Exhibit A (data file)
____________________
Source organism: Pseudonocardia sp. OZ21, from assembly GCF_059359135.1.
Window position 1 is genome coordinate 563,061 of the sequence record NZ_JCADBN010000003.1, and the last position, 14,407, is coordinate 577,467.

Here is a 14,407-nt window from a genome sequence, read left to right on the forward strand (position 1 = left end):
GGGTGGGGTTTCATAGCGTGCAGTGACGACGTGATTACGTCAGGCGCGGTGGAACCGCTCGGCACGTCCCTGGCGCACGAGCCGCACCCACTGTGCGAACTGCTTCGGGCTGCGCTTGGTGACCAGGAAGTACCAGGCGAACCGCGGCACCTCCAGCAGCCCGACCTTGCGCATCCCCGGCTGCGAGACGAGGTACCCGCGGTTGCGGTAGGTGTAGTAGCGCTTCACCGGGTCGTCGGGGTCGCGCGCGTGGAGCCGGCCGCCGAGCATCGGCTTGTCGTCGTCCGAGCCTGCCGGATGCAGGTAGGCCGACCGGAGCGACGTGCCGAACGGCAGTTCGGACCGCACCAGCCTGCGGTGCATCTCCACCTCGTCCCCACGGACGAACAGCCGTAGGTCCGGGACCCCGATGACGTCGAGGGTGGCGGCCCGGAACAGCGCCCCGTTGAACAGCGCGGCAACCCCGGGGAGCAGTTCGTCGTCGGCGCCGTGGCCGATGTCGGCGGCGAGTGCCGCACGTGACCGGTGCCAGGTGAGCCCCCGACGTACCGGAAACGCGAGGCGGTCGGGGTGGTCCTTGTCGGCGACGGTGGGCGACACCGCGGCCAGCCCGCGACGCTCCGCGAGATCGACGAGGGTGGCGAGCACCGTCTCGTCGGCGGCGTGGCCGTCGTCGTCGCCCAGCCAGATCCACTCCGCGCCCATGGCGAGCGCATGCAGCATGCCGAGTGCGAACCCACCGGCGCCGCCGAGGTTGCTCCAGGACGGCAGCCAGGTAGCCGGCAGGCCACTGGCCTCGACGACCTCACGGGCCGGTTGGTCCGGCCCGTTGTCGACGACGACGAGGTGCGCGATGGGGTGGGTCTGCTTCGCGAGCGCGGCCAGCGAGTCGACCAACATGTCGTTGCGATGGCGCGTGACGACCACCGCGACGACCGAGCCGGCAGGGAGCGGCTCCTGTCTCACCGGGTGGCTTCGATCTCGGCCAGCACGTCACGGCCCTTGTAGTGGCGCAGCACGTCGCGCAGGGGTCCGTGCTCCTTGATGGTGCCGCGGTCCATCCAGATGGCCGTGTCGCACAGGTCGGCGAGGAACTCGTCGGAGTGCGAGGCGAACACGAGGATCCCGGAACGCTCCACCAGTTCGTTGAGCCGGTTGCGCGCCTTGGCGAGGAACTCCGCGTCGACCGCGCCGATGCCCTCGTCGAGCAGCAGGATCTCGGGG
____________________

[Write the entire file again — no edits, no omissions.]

Source organism: Pseudonocardia sp. OZ21, from assembly GCF_059359135.1.
Window position 1 is genome coordinate 563,061 of the sequence record NZ_JCADBN010000003.1, and the last position, 14,407, is coordinate 577,467.

Here is a 14,407-nt window from a genome sequence, read left to right on the forward strand (position 1 = left end):
GGGTGGGGTTTCATAGCGTGCAGTGACGACGTGATTACGTCAGGCGCGGTGGAACCGCTCGGCACGTCCCTGGCGCACGAGCCGCACCCACTGTGCGAACTGCTTCGGGCTGCGCTTGGTGACCAGGAAGTACCAGGCGAACCGCGGCACCTCCAGCAGCCCGACCTTGCGCATCCCCGGCTGCGAGACGAGGTACCCGCGGTTGCGGTAGGTGTAGTAGCGCTTCACCGGGTCGTCGGGGTCGCGCGCGTGGAGCCGGCCGCCGAGCATCGGCTTGTCGTCGTCCGAGCCTGCCGGATGCAGGTAGGCCGACCGGAGCGACGTGCCGAACGGCAGTTCGGACCGCACCAGCCTGCGGTGCATCTCCACCTCGTCCCCACGGACGAACAGCCGTAGGTCCGGGACCCCGATGACGTCGAGGGTGGCGGCCCGGAACAGCGCCCCGTTGAACAGCGCGGCAACCCCGGGGAGCAGTTCGTCGTCGGCGCCGTGGCCGATGTCGGCGGCGAGTGCCGCACGTGACCGGTGCCAGGTGAGCCCCCGACGTACCGGAAACGCGAGGCGGTCGGGGTGGTCCTTGTCGGCGACGGTGGGCGACACCGCGGCCAGCCCGCGACGCTCCGCGAGATCGACGAGGGTGGCGAGCACCGTCTCGTCGGCGGCGTGGCCGTCGTCGTCGCCCAGCCAGATCCACTCCGCGCCCATGGCGAGCGCATGCAGCATGCCGAGTGCGAACCCACCGGCGCCGCCGAGGTTGCTCCAGGACGGCAGCCAGGTAGCCGGCAGGCCACTGGCCTCGACGACCTCACGGGCCGGTTGGTCCGGCCCGTTGTCGACGACGACGAGGTGCGCGATGGGGTGGGTCTGCTTCGCGAGCGCGGCCAGCGAGTCGACCAACATGTCGTTGCGATGGCGCGTGACGACCACCGCGACGACCGAGCCGGCAGGGAGCGGCTCCTGTCTCACCGGGTGGCTTCGATCTCGGCCAGCACGTCACGGCCCTTGTAGTGGCGCAGCACGTCGCGCAGGGGTCCGTGCTCCTTGATGGTGCCGCGGTCCATCCAGATGGCCGTGTCGCACAGGTCGGCGAGGAACTCGTCGGAGTGCGAGGCGAACACGAGGATCCCGGAACGCTCCACCAGTTCGTTGAGCCGGTTGCGCGCCTTGGCGAGGAACTCCGCGTCGACCGCGCCGATGCCCTCGTCGAGCAGCAGGATCTCGGGG